Doxorubicin and dexamethasone followed by thalidomide and dexamethasone is an effective well tolerated initial therapy for multiple myeloma
Antineoplastic Combined Chemotherapy Protocols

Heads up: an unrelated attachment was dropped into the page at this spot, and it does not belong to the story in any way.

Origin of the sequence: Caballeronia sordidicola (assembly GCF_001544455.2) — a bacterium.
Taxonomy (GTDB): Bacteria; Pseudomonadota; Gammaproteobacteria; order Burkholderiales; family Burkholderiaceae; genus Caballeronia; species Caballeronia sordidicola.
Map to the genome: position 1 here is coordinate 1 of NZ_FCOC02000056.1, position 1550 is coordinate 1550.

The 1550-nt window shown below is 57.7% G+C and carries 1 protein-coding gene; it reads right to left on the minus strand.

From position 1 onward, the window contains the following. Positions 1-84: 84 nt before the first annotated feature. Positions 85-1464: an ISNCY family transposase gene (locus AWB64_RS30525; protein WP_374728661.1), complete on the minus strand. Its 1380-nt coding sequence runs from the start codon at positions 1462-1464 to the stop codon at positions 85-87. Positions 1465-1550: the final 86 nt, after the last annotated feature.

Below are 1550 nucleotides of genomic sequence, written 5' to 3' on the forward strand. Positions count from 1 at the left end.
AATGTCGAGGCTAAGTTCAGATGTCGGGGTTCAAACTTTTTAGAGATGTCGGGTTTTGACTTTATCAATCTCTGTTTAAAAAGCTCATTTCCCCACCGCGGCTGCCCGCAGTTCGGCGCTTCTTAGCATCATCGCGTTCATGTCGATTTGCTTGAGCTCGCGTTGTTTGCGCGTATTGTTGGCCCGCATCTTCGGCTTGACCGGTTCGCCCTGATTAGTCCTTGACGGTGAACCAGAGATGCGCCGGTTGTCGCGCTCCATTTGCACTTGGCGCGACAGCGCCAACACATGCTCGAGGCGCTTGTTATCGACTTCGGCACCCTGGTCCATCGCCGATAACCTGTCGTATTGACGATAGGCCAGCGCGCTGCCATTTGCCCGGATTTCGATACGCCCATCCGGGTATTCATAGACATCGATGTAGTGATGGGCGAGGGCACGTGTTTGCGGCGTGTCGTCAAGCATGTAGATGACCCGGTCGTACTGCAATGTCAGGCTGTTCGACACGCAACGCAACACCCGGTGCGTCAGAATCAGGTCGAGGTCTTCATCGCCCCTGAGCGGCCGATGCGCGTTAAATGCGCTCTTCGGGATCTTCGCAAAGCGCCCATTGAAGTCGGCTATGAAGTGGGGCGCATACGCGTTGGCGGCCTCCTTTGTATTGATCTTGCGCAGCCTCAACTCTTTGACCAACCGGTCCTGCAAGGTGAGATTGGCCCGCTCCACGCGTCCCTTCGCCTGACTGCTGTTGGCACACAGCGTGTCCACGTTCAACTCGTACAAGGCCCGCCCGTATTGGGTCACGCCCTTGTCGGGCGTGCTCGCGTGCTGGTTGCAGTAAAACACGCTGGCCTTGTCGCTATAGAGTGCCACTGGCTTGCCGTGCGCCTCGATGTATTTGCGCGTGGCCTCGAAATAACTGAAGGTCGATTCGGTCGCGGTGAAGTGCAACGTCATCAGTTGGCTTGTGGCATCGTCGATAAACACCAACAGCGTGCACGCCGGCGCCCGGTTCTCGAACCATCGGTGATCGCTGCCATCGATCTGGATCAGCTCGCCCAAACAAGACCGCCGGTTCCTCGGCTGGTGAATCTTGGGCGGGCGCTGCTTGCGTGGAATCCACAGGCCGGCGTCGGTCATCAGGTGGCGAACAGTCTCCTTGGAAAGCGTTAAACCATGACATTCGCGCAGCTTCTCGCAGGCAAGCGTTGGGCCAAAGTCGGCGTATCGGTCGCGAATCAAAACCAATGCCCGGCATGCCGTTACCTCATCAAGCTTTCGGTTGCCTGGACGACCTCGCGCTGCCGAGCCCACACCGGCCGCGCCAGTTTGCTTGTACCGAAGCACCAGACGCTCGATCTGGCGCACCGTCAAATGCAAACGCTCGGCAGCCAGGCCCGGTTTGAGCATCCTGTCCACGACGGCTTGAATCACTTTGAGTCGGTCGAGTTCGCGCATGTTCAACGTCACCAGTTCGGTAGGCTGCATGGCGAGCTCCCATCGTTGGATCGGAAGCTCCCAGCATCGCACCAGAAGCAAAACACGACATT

Among the drug combinations designed for the initial treatment of multiple myeloma, none has been unequivocally shown to be superior. However, a regimen leading to a high response rate and a low incidence of adverse events is highly desirable. We report the results of a phase II clinical trial involving 45 patients with Durie-Salmon stage II and III multiple myeloma. Doxorubicin and dexamethasone were given for 2 or 3 months followed by thalidomide and dexamethasone for 2 months (AD-TD regimen) with prophylactic antibiotics and daily aspirin (81 mg/d). Among the 42 patients whose response could be assessed, 38 responded to therapy (90.5%). The intent-to-treat response rate was 84.4% with seven complete responses (CR 15.5%), nine near complete responses (nCR 20.0%), and 22 partial responses (PR 48.9%). Two patients had stable disease (4.4%), and two progression of disease (4.4%). Normalization of the free light chain ratio after one or two cycles of treatment was highly predictive of achievement of CR or nCR. Patients tolerated the treatment well although five patients developed thromboembolic complications (11%). AD-TD administered with low dose aspirin for deep vein thrombosis prophylaxis was well tolerated and yielded a high response rate with minimal treatment-related morbidity.